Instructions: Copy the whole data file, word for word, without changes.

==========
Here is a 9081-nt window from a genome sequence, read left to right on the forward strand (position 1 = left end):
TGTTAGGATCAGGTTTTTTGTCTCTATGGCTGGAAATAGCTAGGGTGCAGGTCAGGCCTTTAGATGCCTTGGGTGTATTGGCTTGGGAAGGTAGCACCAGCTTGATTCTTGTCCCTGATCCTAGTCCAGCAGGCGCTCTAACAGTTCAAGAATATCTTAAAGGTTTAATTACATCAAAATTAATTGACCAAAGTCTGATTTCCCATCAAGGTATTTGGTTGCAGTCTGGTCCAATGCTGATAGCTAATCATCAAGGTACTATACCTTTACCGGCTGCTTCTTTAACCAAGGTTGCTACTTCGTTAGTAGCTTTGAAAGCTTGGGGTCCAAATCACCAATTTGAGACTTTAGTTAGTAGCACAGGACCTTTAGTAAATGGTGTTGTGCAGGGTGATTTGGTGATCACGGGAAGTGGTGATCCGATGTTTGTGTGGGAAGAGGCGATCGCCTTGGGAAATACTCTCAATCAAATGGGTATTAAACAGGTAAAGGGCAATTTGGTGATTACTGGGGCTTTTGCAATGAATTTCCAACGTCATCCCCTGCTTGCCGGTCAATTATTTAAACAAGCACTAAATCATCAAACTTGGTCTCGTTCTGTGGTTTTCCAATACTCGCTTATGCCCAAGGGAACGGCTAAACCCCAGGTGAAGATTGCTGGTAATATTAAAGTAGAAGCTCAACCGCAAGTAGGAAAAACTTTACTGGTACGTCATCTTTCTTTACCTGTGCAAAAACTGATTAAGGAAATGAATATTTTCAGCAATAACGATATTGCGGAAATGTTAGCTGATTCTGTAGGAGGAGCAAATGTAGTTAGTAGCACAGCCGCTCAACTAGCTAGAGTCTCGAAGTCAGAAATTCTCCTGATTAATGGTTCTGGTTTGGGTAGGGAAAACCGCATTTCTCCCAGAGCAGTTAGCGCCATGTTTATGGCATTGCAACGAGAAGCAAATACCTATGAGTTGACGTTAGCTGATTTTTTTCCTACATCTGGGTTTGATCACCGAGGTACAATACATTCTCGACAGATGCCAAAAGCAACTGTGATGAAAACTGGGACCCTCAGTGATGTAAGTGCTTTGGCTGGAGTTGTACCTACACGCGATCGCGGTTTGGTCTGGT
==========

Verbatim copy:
Here is a 9081-nt window from a genome sequence, read left to right on the forward strand (position 1 = left end):
TGTTAGGATCAGGTTTTTTGTCTCTATGGCTGGAAATAGCTAGGGTGCAGGTCAGGCCTTTAGATGCCTTGGGTGTATTGGCTTGGGAAGGTAGCACCAGCTTGATTCTTGTCCCTGATCCTAGTCCAGCAGGCGCTCTAACAGTTCAAGAATATCTTAAAGGTTTAATTACATCAAAATTAATTGACCAAAGTCTGATTTCCCATCAAGGTATTTGGTTGCAGTCTGGTCCAATGCTGATAGCTAATCATCAAGGTACTATACCTTTACCGGCTGCTTCTTTAACCAAGGTTGCTACTTCGTTAGTAGCTTTGAAAGCTTGGGGTCCAAATCACCAATTTGAGACTTTAGTTAGTAGCACAGGACCTTTAGTAAATGGTGTTGTGCAGGGTGATTTGGTGATCACGGGAAGTGGTGATCCGATGTTTGTGTGGGAAGAGGCGATCGCCTTGGGAAATACTCTCAATCAAATGGGTATTAAACAGGTAAAGGGCAATTTGGTGATTACTGGGGCTTTTGCAATGAATTTCCAACGTCATCCCCTGCTTGCCGGTCAATTATTTAAACAAGCACTAAATCATCAAACTTGGTCTCGTTCTGTGGTTTTCCAATACTCGCTTATGCCCAAGGGAACGGCTAAACCCCAGGTGAAGATTGCTGGTAATATTAAAGTAGAAGCTCAACCGCAAGTAGGAAAAACTTTACTGGTACGTCATCTTTCTTTACCTGTGCAAAAACTGATTAAGGAAATGAATATTTTCAGCAATAACGATATTGCGGAAATGTTAGCTGATTCTGTAGGAGGAGCAAATGTAGTTAGTAGCACAGCCGCTCAACTAGCTAGAGTCTCGAAGTCAGAAATTCTCCTGATTAATGGTTCTGGTTTGGGTAGGGAAAACCGCATTTCTCCCAGAGCAGTTAGCGCCATGTTTATGGCATTGCAACGAGAAGCAAATACCTATGAGTTGACGTTAGCTGATTTTTTTCCTACATCTGGGTTTGATCACCGAGGTACAATACATTCTCGACAGATGCCAAAAGCAACTGTGATGAAAACTGGGACCCTCAGTGATGTAAGTGCTTTGGCTGGAGTTGTACCTACACGCGATCGCGGTTTGGTCTGGT